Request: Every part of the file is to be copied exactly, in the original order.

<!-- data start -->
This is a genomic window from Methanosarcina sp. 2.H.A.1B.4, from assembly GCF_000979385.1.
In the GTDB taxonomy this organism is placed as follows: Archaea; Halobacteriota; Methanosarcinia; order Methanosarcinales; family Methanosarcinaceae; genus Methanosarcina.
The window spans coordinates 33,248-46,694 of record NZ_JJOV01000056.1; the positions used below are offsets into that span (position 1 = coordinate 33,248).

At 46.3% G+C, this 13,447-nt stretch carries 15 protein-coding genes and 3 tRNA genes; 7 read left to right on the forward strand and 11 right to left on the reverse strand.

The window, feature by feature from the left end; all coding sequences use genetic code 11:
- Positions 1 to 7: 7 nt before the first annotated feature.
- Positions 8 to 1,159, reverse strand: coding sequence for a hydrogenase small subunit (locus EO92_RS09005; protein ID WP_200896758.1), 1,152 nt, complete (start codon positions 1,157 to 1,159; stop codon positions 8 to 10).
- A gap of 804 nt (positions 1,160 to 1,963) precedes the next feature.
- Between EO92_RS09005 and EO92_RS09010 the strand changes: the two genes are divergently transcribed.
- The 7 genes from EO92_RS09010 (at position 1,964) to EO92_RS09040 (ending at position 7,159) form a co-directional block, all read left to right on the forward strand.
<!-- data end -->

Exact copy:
This is a genomic window from Methanosarcina sp. 2.H.A.1B.4, from assembly GCF_000979385.1.
In the GTDB taxonomy this organism is placed as follows: Archaea; Halobacteriota; Methanosarcinia; order Methanosarcinales; family Methanosarcinaceae; genus Methanosarcina.
The window spans coordinates 33,248-46,694 of record NZ_JJOV01000056.1; the positions used below are offsets into that span (position 1 = coordinate 33,248).

At 46.3% G+C, this 13,447-nt stretch carries 15 protein-coding genes and 3 tRNA genes; 7 read left to right on the forward strand and 11 right to left on the reverse strand.

The window, feature by feature from the left end; all coding sequences use genetic code 11:
- Positions 1 to 7: 7 nt before the first annotated feature.
- Positions 8 to 1,159, reverse strand: coding sequence for a hydrogenase small subunit (locus EO92_RS09005; protein ID WP_200896758.1), 1,152 nt, complete (start codon positions 1,157 to 1,159; stop codon positions 8 to 10).
- A gap of 804 nt (positions 1,160 to 1,963) precedes the next feature.
- Between EO92_RS09005 and EO92_RS09010 the strand changes: the two genes are divergently transcribed.
- The 7 genes from EO92_RS09010 (at position 1,964) to EO92_RS09040 (ending at position 7,159) form a co-directional block, all read left to right on the forward strand.